Why Getting the Job Actually Has Nothing to do With Your Resume

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Not according to Xero's Trent Innes.

Close up of business attire details by Kristen Curette Hines for Stocksy United
“I am not an entrepreneur,” Trent Innes, Xero’s charismatic MD admitted during his Melbourne Kick. Start. Smart presentation. “I like to come in at ‘Person 30’ and build the company from there.”

In a room full of entrepreneurs, intrapreneurs and future start-up stars, Trent’s messages to the crowd were important: he touched on how there is no one right way to be a leader and the fact that when you’re in the hot seat for a job interview, make sure you pay attention to the coffee cup.

Trent has interviewed over 300 people in the last couple of years as Managing Director of Xero and, as you’d expect, he’s learnt a few things. Here are our favourite takeaways from his interviewer insights:


Your ‘skills’ are only one side of the story.
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Your CV should include the things you’ve done and what you know – it’s the interview that should dig up the more interesting stuff, says Trent.
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“I don’t interview them about their skills generally. I figure if they’ve gotten this far, someone has checked that they can program or sell stuff. What I’m looking for at that point in time is attitude and purpose.”

Pay attention to the coffee cup.
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“I do 6-8 interviews every week, and I almost force everyone I interview out to the kitchen area,” Trent says, offering them a glass of water or a cup of tea. “And then we go and sit in a room and have a bit of a chat. It’s always interesting to see who offers to take back their empty cup to the kitchen. About 70-80% do.”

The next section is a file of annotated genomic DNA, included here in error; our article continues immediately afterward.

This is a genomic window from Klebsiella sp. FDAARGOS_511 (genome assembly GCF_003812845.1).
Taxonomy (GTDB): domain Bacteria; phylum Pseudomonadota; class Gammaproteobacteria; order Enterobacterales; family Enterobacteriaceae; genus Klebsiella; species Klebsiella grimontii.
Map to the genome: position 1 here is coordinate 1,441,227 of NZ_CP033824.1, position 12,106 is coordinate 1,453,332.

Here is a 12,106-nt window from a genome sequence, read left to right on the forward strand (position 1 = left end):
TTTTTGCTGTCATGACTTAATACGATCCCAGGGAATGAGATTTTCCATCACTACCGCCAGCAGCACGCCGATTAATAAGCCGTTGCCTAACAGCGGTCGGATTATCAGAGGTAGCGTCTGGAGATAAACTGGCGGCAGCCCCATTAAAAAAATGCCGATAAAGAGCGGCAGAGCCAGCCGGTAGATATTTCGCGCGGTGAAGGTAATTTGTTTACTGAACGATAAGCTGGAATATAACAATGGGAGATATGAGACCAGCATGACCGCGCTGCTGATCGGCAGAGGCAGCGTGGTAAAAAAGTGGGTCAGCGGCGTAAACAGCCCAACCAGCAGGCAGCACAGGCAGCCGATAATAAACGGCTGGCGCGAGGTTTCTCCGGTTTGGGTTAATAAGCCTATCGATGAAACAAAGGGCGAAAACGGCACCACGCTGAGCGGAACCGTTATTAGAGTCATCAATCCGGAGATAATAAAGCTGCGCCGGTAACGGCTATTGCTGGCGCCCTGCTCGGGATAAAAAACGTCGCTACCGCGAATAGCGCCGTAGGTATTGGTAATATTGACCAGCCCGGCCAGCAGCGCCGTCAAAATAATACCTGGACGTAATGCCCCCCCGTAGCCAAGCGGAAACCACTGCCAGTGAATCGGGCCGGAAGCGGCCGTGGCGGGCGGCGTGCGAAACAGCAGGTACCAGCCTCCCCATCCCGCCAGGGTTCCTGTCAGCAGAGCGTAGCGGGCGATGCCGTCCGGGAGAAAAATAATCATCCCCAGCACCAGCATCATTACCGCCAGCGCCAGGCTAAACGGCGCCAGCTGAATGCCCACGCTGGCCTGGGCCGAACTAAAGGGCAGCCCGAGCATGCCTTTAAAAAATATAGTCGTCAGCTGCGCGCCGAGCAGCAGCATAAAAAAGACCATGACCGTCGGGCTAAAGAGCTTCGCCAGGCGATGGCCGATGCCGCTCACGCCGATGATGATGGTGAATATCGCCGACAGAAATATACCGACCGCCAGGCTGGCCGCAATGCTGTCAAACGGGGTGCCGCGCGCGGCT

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A good rule of thumb: always pick up your own glass.
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Own up to your own journey.
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You’re in the driver’s seat when it comes to work so it’s about time you start paying attention to the road.
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“You own your career. It may take a while to work out what your journey is or what you want to be, but it’s really important to understand that you own your journey yourself. No one else is going to do it.”

Regardless of your resume, get yourself a mentor.
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“One of the biggest mistakes I made in my career is that I left mentoring too late,” Trent admitted. “You are three times more likely to become a top performer if you have a mentor. You’re five times more likely to get promoted, and you’re 20% more likely to get a pay rise.”
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But who should you look for? His number one piece of advice is to track down someone who shares your values. “You also want someone who is a great role model. They need to inspire and motivate you. And you want a good listener who you can talk to and confide in.”
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And then, getting them to agree to coffee with you – what’s the best way to securing a mentoring date?
“The number one way is ask. You’ll never know if you don’t ask. The worst thing they can say is “no”, and even then, they may be able to point you in the direction of someone who can help you. It’s so easy to meet people these days.”

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